Teacher Union Brass Accused of Taking Kickbacks

Lawsuit Filed by New York State Teachers Could Be First of Many

In a class-action suit filed in March,
New York teachers are charging that the
top officers of the benefit arm of the New
York State United Teachers (NYSUT)
union illegally accepted millions of
dollars from an investment firm in
exchange for exclusively promoting to
teachers an annuity offered by the firm.

The lawsuit, filed in a federal court in
Manhattan, is "likely to strike fear in the
hearts" of union officials and the
financial executives with whom they do
union business "across the country,"
according to Forbes magazine Senior
Editor Neil Weinberg.

As Mr. Weinberg puts it, the suit
accuses the NYSUT hierarchy and the
investment firm, ING Life Insurance, of
"ripping off union members in a retirement
savings plan through over-charges,
undisclosed payments and kickbacks."
And Lynn Sarko, an attorney with the
Seattle-based law firm Keller Rohrback,
who represents the plaintiffs, told Mr.
Weinberg "he's preparing to file three
similar suits" this spring.

These lawsuits could be just the tip of
the iceberg.

On April 7, Keller Rohrback issued a
press release announcing it has begun
investigating a deal between the bosses of
the National Education Association (NEA)
teacher union and the insurance firm
Security Benefit.

Keller Rohrback is seeking to
determine whether the NEA union brass
have improperly endorsed an annuity plan
offered by Secuity Benefit in exchange for
payments the union receives from the firm.

Interests of Teachers,
Teacher Union Bosses May
Be Sharply at Odds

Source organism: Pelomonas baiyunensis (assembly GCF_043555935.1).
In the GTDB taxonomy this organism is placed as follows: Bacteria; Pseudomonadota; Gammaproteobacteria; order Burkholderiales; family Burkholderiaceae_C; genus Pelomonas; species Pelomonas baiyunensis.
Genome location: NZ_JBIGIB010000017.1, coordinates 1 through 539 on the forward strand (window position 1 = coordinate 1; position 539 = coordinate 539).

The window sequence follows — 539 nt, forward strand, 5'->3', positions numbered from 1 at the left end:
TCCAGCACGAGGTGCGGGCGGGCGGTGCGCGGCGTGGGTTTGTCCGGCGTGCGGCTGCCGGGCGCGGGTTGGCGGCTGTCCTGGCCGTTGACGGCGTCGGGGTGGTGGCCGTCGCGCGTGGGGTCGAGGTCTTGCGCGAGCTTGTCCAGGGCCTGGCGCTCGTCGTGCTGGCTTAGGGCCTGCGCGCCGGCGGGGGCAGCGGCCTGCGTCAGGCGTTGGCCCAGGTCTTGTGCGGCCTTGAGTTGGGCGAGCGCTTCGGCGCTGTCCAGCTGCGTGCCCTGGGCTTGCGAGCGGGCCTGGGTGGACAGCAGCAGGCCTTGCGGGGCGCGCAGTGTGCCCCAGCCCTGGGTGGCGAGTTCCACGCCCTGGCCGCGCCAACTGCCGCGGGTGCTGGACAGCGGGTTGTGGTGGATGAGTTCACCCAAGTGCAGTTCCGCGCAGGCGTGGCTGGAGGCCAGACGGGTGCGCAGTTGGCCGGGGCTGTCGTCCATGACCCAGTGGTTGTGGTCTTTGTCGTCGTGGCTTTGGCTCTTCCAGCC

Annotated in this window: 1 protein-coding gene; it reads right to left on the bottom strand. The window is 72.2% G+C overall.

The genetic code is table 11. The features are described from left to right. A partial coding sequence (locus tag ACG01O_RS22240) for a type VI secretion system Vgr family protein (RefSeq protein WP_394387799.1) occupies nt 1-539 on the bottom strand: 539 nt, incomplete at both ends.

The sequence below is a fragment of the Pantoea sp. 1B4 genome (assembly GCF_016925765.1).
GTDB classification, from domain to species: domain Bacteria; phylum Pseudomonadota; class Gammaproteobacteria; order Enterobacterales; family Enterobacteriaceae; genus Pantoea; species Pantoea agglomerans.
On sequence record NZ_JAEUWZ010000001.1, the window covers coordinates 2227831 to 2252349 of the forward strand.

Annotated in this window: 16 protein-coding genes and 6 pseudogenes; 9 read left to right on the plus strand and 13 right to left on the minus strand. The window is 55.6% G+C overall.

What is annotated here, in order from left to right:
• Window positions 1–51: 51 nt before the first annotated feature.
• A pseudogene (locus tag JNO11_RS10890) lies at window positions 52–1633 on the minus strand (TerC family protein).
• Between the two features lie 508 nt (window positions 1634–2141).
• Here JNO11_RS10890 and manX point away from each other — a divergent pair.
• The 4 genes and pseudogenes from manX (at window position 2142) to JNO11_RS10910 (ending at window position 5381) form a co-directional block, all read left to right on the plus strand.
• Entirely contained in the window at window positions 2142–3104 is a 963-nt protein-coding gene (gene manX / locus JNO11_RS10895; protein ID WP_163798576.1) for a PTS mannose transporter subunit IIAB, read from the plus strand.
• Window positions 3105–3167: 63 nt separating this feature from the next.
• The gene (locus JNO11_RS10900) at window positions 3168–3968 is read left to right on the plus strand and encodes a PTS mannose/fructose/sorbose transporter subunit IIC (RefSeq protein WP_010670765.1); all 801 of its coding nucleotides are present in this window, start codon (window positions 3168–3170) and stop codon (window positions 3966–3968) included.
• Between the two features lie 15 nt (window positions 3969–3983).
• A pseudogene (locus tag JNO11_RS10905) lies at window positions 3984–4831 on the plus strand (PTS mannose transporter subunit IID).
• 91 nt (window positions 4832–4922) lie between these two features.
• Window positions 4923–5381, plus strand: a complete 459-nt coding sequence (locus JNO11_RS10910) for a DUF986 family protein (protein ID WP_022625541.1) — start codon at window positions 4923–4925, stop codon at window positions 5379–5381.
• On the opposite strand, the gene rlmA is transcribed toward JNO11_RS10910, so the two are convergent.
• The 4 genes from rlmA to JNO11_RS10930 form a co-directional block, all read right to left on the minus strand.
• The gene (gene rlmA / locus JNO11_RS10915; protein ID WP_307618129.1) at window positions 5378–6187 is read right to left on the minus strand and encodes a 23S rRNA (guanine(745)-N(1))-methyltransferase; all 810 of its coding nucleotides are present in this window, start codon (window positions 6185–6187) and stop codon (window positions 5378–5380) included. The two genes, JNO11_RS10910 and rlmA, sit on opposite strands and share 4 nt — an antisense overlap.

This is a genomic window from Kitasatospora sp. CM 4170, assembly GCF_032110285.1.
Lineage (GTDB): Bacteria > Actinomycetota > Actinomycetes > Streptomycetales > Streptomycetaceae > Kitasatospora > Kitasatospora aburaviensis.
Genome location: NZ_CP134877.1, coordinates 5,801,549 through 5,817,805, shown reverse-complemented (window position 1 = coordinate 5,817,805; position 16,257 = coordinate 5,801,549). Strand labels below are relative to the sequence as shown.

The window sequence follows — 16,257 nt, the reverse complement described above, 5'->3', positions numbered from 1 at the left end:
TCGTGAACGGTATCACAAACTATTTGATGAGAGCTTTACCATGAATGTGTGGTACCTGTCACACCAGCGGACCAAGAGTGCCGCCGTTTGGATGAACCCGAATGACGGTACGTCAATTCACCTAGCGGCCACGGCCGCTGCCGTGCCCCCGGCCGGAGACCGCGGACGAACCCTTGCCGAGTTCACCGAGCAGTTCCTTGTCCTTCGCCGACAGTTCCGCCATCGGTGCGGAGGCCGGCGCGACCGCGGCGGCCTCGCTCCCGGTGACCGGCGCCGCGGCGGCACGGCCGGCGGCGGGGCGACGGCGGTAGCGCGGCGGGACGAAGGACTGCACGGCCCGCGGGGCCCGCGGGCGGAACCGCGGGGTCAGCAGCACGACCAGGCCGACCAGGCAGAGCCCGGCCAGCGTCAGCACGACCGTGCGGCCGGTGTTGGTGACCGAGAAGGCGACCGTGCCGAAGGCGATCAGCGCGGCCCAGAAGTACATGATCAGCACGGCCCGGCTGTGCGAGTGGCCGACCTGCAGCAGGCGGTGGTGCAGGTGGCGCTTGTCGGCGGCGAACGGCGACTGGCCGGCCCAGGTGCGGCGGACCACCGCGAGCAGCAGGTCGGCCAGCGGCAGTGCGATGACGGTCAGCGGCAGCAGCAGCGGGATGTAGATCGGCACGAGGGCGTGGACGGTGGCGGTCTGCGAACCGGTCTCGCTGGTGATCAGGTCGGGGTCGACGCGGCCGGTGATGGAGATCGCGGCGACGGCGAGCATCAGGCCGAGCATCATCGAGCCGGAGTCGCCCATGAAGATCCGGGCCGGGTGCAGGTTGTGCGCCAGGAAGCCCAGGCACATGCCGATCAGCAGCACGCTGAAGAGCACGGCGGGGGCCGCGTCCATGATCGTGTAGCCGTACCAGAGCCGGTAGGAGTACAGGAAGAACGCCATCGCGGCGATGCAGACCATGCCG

"Until their arrangement was exposed,
ING Life Insurance handed up to $3
million annually to NYSUT officials,"
noted Cathy Jones, director of Concerned
Educators Against Forced Unionism, the
education arm of the national Right to
Work movement.

"The payments constituted
reimbursement for the salaries of
NYSUT employees whose jobs were to
promote the apparently over-priced
annuity plan to teachers while pretending
to be disinterested union staffers.

"Union lawyers may claim this
arrangement was not technically illegal.
But even if that's true, the facts in the
NYSUT lawsuit clearly show the
interests of teachers may be sharply at
odds with those of teacher union bosses.

"And this scandal helps illustrate why
state laws granting union bosses
monopoly power to negotiate with school
boards over the pay, benefits, and
working conditions of teachers, including
union members and nonmembers alike,
have proven so harmful."

Committee Fights to Roll
Back Teacher Union Monopoly
Bargaining Across Country

Ms. Jones explained: "It's bad public
policy to hand any group monopoly
power to speak for a teacher who would
rather speak for himself or herself.

"This is true even if the group has a
record of moral probity.

"The fact is, though, as teachers' suit
against the NYSUT and imminent
litigation and ongoing investigations by
staff attorneys for Keller Rohrback show,
it's very common for teacher union
officials to pursue their self-interest at
teachers' expense.

"The law should not facilitate such
corruption," commented National Right
to Work Committe President Mark Mix.
"That's why the Committee and our
2.2 million members are working
nationwide to roll back union monopoly
bargaining over public-school teachers
and other employees.

"For example, just this spring the
Committee and its allies in Utah
successfully lobbied for enactment of a
law that significantly curtails teacher
union officials' monopoly-bargaining

"The new law requires school districts
and charter schools to give equal access
to all education employee organizations,
including nonunion professional groups
that oppose monopoly bargaining as well
as teacher unions.

"Under the new law, no teacher union